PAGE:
The compressive strength decreased with increasing temperatures. Treatments in the range 160 to 180°C did not significantly reduce the compressive strength; however, treatments above 200 °C did reduce the compressive strength. The highest reduction in the compressive strength for sapwood after heat treatment with and without the clamps was 19.8% and 40.3%, respectively, while for the heartwood after heat treatment with and without the clamps was 25.9% and 28.6%, respectively. The greatest reductions in strength were obtained at 220 °C. The reduction in the compressive strength was highest for sapwood. The clamping method affected the compressive strength for sapwood, but did not affect the heartwood due to density difference between samples with and without clamp in sapwood was more obvious than that in heartwood.

The shear strength showed a similar tendency as that of the compressive strength. The shear strength decreased with increasing temperatures, and significantly decreased after 200 °C. The highest reduction in the shear strength was in the sapwood with and without clamping (21.0% and 34.0%, respectively), whereas the heartwood with and without clamping was 43.3% and 48.4%, respectively. The greatest reductions in strength were obtained at 220 °C. The results showed that the reduction of the shear strength in heartwood was highest. The clamping method negatively affected the shear strength after the heat treatment at 180 °C and 200 °C in both the sapwood and heartwood specimens; no positive effects were shown at 160 °C and 220 °C.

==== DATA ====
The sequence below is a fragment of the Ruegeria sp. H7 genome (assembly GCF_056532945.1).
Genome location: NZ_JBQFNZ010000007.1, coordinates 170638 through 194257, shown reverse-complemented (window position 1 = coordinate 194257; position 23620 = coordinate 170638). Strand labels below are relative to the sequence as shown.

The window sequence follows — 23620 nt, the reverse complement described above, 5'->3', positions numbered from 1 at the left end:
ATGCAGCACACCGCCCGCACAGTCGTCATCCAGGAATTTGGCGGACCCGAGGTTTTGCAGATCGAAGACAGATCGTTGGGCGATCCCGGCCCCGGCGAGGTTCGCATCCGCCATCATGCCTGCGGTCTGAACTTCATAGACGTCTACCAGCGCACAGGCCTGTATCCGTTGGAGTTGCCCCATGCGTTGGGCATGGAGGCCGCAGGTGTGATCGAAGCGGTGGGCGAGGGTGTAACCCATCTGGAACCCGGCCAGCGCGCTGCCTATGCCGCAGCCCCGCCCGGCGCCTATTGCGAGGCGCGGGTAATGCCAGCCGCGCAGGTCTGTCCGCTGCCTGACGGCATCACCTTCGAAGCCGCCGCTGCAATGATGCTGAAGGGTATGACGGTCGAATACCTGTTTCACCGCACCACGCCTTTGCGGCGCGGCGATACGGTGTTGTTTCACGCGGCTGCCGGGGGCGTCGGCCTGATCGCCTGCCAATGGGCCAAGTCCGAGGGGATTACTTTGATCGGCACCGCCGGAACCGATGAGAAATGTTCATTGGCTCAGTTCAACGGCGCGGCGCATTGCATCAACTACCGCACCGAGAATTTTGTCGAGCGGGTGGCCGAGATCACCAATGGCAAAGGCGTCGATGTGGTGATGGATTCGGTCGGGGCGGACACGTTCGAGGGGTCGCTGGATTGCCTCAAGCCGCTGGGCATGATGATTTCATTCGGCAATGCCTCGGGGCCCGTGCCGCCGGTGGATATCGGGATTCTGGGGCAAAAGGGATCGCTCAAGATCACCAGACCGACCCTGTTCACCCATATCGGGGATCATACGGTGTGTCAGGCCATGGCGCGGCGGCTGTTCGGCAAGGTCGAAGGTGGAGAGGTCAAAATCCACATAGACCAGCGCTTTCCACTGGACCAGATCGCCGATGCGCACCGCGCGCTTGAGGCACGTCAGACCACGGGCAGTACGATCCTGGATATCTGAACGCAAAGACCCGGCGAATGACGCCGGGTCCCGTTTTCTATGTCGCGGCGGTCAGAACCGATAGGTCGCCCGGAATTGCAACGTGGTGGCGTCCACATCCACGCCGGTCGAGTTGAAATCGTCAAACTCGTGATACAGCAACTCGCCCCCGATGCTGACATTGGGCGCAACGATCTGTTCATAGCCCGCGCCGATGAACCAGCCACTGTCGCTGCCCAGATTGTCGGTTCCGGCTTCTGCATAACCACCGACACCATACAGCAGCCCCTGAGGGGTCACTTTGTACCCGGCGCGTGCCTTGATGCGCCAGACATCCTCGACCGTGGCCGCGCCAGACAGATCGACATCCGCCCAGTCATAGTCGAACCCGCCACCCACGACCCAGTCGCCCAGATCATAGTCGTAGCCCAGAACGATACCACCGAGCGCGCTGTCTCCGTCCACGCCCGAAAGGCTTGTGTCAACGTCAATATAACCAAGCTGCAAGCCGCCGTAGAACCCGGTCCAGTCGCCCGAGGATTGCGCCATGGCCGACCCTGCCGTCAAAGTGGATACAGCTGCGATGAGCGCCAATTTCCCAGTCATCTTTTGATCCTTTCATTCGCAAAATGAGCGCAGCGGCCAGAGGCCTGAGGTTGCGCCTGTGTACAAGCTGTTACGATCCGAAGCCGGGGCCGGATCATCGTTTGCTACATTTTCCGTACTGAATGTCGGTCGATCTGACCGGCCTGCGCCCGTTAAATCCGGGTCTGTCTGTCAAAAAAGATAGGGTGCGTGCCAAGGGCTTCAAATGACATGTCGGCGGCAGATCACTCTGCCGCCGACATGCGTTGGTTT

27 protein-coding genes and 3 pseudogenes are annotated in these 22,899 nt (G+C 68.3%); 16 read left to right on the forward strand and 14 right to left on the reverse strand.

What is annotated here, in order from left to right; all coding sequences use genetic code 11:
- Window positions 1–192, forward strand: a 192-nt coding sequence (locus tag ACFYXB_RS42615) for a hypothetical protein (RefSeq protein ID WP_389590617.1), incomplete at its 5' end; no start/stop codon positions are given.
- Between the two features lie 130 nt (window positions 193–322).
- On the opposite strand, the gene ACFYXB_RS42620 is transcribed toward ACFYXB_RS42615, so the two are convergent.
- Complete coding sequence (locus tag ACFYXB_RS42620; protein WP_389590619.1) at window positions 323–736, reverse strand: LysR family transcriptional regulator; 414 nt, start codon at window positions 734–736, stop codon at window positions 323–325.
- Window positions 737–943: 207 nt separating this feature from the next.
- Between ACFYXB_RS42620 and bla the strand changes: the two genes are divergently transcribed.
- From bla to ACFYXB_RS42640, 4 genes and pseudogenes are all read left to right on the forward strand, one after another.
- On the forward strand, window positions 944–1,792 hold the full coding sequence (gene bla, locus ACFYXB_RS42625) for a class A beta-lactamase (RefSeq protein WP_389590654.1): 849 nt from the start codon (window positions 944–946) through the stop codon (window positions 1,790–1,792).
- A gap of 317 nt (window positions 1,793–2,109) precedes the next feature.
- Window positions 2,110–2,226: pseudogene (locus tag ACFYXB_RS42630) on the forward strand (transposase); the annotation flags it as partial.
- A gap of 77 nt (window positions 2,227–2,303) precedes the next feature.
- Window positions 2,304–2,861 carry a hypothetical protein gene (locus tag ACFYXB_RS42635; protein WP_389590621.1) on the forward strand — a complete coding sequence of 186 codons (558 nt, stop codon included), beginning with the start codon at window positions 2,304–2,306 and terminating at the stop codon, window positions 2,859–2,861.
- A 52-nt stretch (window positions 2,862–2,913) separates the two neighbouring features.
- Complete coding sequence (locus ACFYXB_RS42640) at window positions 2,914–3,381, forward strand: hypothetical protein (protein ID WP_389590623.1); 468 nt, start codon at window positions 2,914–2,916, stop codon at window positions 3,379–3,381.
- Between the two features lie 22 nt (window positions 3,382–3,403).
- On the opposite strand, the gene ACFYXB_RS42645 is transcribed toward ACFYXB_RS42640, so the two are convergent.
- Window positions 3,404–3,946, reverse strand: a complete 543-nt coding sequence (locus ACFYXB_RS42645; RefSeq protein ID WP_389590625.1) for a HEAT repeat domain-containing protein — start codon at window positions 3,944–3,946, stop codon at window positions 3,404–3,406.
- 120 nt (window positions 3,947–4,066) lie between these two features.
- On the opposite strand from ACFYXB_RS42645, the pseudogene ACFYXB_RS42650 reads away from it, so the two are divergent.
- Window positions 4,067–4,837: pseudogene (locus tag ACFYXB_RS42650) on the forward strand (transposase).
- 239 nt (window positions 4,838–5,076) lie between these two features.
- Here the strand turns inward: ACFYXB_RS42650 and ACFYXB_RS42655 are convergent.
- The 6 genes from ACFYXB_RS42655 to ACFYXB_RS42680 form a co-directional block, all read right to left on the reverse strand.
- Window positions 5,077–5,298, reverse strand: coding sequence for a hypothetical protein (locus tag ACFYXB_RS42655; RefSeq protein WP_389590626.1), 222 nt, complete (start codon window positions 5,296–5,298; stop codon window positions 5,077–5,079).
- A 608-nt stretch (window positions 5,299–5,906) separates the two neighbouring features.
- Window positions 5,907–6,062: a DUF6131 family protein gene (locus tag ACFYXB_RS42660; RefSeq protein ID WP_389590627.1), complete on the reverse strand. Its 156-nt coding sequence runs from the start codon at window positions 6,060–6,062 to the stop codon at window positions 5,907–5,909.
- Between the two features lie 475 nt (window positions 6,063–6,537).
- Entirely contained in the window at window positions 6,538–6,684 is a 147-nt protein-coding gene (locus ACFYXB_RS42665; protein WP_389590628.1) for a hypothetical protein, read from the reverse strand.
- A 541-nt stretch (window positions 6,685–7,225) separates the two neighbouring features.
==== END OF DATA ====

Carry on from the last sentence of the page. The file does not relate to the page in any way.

CONCLUSIONS

  1. Increasing the heat treatment temperature increased the E*, weight loss, and volume shrinkage, and decreased the EMC, WA, MOR, MOE, compressive strength, and shear strength. A significant decrease in the mechanical properties was obtained after heat treatment at 200 °C and 220 °C.
  2. A color change in the sapwood was more obvious than in the heartwood, whereas the magnitude of weight loss, volume shrinkage, EMC, WA, and the reduction of MOR, MOE, and shear strength in heartwood were higher than in sapwood.
  3. The clamping method contributed positively to the physical and mechanical properties of the wood. However, the clamping method decreased the EMC and WA, and decreased the reduction of MOR, MOE, compressive strength, and shear strength.
  4. This study showed the feasibility of heat treatment using the clamping method for high density wood of Okan to improve the physical and mechanical properties.

ACKNOWLEDGMENTS

This work was supported by the Business for Cooperative R&D between the Industry, Academy, and Research Institute funded by the Korea Small and Medium Business Administration in 2013-2014 (Grants No. C0123198) and Kangwon National University, South Korea. The first author sincerely appreciates the Indonesian Directorate General of Higher Education (DIKTI) for funding his doctoral study in Kangwon National University, South Korea.

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Article submitted: May 13, 2015; Peer review completed: July 10, 2015; Revised version received and accepted: August 25, 2015; Published: August 31, 2015.

DOI: 10.15376/biores.10.4.6961-6974